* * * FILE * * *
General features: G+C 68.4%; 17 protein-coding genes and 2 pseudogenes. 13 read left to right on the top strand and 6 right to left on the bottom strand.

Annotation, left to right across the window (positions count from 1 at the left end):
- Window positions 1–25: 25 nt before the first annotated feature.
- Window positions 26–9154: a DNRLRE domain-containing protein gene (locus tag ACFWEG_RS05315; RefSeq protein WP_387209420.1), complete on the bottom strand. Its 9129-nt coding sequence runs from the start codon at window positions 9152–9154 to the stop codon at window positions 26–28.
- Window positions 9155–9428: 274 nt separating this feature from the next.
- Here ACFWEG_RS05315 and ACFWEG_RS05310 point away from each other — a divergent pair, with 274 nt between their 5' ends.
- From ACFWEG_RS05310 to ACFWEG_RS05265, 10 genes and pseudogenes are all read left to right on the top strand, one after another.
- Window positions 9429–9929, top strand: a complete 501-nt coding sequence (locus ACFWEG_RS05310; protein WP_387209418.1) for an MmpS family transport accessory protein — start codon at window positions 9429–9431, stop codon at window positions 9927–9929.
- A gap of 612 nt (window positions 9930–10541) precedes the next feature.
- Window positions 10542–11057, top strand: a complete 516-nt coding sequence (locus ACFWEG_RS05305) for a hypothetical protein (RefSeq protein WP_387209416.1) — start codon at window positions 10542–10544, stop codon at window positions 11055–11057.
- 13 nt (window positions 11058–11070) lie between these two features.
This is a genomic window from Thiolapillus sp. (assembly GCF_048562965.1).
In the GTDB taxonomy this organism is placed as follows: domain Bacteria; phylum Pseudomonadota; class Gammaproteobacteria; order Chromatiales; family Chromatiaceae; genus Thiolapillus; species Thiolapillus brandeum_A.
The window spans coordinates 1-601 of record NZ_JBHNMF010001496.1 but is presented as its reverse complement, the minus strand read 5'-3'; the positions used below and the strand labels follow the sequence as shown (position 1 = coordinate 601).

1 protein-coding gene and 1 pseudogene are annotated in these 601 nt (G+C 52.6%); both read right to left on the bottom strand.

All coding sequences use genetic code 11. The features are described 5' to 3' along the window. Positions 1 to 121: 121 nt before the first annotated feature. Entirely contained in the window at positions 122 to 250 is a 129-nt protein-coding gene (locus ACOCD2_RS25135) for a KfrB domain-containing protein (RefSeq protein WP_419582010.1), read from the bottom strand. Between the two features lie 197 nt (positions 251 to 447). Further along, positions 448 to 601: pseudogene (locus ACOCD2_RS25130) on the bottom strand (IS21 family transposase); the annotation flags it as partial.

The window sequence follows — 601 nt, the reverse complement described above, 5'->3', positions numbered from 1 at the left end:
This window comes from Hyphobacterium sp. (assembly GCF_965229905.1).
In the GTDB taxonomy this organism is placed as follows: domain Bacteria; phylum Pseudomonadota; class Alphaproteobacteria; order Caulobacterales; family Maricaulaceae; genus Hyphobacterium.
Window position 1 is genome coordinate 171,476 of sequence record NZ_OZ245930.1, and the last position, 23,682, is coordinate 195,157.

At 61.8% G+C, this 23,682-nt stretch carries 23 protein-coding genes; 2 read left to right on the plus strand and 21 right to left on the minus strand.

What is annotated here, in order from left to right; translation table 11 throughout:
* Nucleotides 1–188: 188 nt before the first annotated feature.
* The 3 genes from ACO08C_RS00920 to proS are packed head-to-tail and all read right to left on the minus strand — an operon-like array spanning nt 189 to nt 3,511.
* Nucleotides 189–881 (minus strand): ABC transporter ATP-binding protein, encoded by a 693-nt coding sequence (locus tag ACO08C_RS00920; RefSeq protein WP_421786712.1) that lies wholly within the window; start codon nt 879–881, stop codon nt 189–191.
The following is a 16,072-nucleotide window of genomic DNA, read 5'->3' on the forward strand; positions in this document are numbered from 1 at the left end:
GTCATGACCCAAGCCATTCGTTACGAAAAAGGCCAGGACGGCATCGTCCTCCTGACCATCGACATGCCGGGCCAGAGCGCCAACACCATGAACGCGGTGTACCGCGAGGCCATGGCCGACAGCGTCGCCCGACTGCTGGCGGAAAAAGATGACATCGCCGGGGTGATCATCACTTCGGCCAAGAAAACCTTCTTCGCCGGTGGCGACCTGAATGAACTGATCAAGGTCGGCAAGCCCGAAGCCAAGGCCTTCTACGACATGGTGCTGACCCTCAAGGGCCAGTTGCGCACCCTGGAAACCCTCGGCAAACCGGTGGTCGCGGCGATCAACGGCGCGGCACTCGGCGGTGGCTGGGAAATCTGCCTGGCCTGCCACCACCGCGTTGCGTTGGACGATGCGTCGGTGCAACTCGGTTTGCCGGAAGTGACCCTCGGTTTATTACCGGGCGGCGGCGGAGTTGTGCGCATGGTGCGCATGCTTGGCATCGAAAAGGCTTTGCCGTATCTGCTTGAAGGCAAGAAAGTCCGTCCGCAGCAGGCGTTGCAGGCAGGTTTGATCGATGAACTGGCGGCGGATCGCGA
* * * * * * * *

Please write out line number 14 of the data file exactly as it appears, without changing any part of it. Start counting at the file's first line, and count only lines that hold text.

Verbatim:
The window spans coordinates 1-601 of record NZ_JBHNMF010001496.1 but is presented as its reverse complement, the minus strand read 5'-3'; the positions used below and the strand labels follow the sequence as shown (position 1 = coordinate 601).